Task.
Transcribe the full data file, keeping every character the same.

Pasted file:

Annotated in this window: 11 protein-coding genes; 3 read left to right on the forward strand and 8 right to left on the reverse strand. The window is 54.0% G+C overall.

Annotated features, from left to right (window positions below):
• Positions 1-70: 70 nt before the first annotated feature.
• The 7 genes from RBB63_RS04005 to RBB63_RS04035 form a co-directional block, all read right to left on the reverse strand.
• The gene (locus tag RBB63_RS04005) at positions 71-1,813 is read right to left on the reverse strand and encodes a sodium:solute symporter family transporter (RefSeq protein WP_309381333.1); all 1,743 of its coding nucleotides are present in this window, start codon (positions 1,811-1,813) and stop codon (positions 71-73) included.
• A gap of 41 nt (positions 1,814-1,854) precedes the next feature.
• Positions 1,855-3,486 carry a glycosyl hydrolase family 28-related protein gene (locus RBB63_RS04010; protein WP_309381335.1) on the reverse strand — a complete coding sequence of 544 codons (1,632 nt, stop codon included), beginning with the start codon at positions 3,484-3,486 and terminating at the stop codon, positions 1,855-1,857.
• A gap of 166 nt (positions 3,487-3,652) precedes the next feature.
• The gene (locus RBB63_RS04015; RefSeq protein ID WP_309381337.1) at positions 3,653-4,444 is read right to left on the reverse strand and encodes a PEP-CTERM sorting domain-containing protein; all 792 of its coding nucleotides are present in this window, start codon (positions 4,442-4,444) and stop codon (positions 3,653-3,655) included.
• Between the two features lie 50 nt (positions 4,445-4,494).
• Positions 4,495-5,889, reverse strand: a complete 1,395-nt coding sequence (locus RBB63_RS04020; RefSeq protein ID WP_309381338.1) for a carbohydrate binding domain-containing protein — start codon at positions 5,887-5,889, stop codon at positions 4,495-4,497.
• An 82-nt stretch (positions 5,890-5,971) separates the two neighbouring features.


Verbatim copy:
Annotated in this window: 11 protein-coding genes; 3 read left to right on the forward strand and 8 right to left on the reverse strand. The window is 54.0% G+C overall.

Annotated features, from left to right (window positions below):
• Positions 1-70: 70 nt before the first annotated feature.
• The 7 genes from RBB63_RS04005 to RBB63_RS04035 form a co-directional block, all read right to left on the reverse strand.
• The gene (locus tag RBB63_RS04005) at positions 71-1,813 is read right to left on the reverse strand and encodes a sodium:solute symporter family transporter (RefSeq protein WP_309381333.1); all 1,743 of its coding nucleotides are present in this window, start codon (positions 1,811-1,813) and stop codon (positions 71-73) included.
• A gap of 41 nt (positions 1,814-1,854) precedes the next feature.
• Positions 1,855-3,486 carry a glycosyl hydrolase family 28-related protein gene (locus RBB63_RS04010; protein WP_309381335.1) on the reverse strand — a complete coding sequence of 544 codons (1,632 nt, stop codon included), beginning with the start codon at positions 3,484-3,486 and terminating at the stop codon, positions 1,855-1,857.
• A gap of 166 nt (positions 3,487-3,652) precedes the next feature.
• The gene (locus RBB63_RS04015; RefSeq protein ID WP_309381337.1) at positions 3,653-4,444 is read right to left on the reverse strand and encodes a PEP-CTERM sorting domain-containing protein; all 792 of its coding nucleotides are present in this window, start codon (positions 4,442-4,444) and stop codon (positions 3,653-3,655) included.
• Between the two features lie 50 nt (positions 4,445-4,494).
• Positions 4,495-5,889, reverse strand: a complete 1,395-nt coding sequence (locus RBB63_RS04020; RefSeq protein ID WP_309381338.1) for a carbohydrate binding domain-containing protein — start codon at positions 5,887-5,889, stop codon at positions 4,495-4,497.
• An 82-nt stretch (positions 5,890-5,971) separates the two neighbouring features.